sábado, 25 de junio de 2011

Freedom of expression cannot be confused with hate speech

This week was known the verdict in the Wilder’s case. Wilders is a Dutch politician who represents one of the most discriminatory political parties in the NL and has won 25 of the 106 sits of the national parliament in the last elections. For many, even not sharing his views, this is a triumph to freedom of speech. But aren’t they forgetting there are other rights that also deserve the same protection? The freedom of religion is one of them.
For centuries the religion has been the main reason for wars and slaughter confrontations. And the Islam has not been precisely the main author of those. Different from the Christianity, the Islam does not call for intolerance, and all those terrorist attacks come from extremist groups, but never from the religion itself. There is sadly a group of Islamic extremists who pursue this holy war, but that’s not reason enough to consider the religion itself as a threat to the values of the occidental world.
The judge says all those unfortunate comments from Wilders were made against the Islam and not against Muslims. I wonder who can someone insult a religion without insulting their believers. I would like to see the attitude from the same judge or the ones who share their opinion if someone with the same influence that Wilders has, says something similar about the Catholicism or the Protestantism.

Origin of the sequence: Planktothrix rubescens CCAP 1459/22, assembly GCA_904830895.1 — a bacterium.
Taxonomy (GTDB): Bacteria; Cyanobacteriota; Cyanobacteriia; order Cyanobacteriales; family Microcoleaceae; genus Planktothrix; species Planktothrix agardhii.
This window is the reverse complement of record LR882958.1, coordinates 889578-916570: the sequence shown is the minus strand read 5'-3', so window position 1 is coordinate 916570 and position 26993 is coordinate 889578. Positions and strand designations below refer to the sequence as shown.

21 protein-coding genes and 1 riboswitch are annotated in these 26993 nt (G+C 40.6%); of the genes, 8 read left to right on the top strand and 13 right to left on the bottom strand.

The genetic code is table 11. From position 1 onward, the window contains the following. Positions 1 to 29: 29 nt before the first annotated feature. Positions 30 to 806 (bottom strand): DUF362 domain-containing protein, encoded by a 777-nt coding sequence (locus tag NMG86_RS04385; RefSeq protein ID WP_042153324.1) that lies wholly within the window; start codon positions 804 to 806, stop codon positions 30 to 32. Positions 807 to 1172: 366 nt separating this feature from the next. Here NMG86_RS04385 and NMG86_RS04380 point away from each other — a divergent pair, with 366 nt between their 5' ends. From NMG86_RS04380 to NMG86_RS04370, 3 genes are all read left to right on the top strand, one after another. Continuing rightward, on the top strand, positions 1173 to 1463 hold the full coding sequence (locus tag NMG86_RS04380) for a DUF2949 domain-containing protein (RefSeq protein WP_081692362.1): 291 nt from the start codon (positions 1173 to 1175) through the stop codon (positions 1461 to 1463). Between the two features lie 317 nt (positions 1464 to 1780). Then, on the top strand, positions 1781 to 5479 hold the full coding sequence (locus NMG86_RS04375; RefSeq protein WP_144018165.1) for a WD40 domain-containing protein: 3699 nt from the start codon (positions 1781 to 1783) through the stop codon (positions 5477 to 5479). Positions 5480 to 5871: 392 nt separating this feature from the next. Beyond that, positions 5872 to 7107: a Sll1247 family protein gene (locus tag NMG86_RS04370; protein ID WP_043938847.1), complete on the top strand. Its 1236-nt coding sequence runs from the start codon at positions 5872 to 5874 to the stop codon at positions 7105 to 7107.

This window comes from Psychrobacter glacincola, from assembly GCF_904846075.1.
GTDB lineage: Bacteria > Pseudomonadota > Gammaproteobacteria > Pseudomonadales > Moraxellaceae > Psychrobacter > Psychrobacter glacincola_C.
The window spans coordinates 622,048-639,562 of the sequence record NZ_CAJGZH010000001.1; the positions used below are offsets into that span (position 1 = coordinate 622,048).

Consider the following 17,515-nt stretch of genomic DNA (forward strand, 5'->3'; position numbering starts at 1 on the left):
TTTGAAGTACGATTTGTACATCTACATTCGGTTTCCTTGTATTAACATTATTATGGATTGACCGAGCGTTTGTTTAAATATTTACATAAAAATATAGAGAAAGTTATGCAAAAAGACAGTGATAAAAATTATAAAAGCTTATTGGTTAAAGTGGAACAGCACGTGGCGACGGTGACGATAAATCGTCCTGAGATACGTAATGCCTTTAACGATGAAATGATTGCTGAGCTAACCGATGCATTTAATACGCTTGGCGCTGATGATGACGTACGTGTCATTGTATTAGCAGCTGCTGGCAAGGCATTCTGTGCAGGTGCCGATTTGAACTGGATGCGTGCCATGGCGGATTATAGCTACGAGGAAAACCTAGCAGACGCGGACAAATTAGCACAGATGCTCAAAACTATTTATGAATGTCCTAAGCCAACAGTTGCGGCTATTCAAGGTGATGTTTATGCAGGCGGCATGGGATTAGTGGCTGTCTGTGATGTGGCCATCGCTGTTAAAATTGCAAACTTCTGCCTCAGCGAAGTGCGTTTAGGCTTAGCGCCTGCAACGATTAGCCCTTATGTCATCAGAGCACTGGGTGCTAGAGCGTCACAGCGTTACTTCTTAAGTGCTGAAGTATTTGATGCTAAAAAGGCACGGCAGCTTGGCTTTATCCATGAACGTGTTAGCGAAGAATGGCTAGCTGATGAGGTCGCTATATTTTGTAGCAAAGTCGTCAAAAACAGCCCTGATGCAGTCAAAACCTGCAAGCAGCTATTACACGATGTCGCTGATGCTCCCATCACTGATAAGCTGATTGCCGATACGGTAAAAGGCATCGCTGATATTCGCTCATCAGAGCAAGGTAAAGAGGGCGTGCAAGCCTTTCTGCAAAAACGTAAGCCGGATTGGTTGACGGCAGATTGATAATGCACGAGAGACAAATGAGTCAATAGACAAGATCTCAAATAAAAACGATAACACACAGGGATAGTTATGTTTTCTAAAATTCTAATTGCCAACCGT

One of the most non-sense comments of Wilders, if any could categorize them, is that the society should learn to be intolerant to the intolerant. Could anyone tell me how to be selective with what you are going to tolerate? Isn’t the meaning of tolerance to accept all different beliefs and life styles without any prejudice? I might not share some costumes or traditions of the Islam or other religions, and I have the right of express my opinion in a public debate, there is no doubt about that. But those words and specially the words of a popular leader as Wilders cannot be in the tone so offensive that breaks the fragile barrier between freedom of expression and hate speech. One cannot be going around saying and knowing that thousands are listening, that the Koran is similar to Mijn Kampf of Hitler. Wilders, more than any other ordinary citizen has the responsibility to watch out for his comments, he might think whatever he wants, and he can express it loudly as long as he respects within his speech the rights of the others.
With his words you can feel all the hate he criticizes in the Islam, that feeling can be easily transmitted in a society that is full with media reports about the threatens of those extremist groups. But are all the Muslims extremists? I believe they are not, I believe the majority of Islam believers are pacific people. And yes, they can have different and odd traditions, but aren’t our traditions also strange to them as well?
I have been always admired the Dutch culture, their liberal way of thinking in contrast with their conservative style of living. However, the decision of the judge doesn’t make me feel at ease. I understand a condemn to Wilders would have been in a way a step backwards in this liberal land, where many liberties that are not yet allowed in other countries have found a space here, but I remain seriously preoccupied for this inopportune break between the freedom of speech and the hate speech.

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